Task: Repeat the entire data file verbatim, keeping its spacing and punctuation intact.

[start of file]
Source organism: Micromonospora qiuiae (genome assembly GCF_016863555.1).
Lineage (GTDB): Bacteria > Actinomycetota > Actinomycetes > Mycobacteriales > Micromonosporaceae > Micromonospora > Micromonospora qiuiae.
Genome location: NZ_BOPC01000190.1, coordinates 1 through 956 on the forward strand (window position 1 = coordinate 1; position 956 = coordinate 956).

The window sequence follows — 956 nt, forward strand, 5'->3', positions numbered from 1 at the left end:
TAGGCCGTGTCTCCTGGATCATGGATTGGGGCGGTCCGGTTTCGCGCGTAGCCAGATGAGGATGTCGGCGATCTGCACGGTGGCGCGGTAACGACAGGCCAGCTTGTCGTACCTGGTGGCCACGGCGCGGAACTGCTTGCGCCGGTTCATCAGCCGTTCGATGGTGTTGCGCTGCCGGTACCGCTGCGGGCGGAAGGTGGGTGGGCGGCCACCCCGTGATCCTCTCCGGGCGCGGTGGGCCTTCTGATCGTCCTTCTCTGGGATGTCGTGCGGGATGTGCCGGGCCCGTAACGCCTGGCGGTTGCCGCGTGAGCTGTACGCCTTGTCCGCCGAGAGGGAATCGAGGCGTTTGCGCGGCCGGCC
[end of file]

Source organism: Micromonospora qiuiae (genome assembly GCF_016863555.1).
Lineage (GTDB): Bacteria > Actinomycetota > Actinomycetes > Mycobacteriales > Micromonosporaceae > Micromonospora > Micromonospora qiuiae.
Genome location: NZ_BOPC01000190.1, coordinates 1 through 956 on the forward strand (window position 1 = coordinate 1; position 956 = coordinate 956).

The window sequence follows — 956 nt, forward strand, 5'->3', positions numbered from 1 at the left end:
TAGGCCGTGTCTCCTGGATCATGGATTGGGGCGGTCCGGTTTCGCGCGTAGCCAGATGAGGATGTCGGCGATCTGCACGGTGGCGCGGTAACGACAGGCCAGCTTGTCGTACCTGGTGGCCACGGCGCGGAACTGCTTGCGCCGGTTCATCAGCCGTTCGATGGTGTTGCGCTGCCGGTACCGCTGCGGGCGGAAGGTGGGTGGGCGGCCACCCCGTGATCCTCTCCGGGCGCGGTGGGCCTTCTGATCGTCCTTCTCTGGGATGTCGTGCGGGATGTGCCGGGCCCGTAACGCCTGGCGGTTGCCGCGTGAGCTGTACGCCTTGTCCGCCGAGAGGGAATCGAGGCGTTTGCGCGGCCGGCC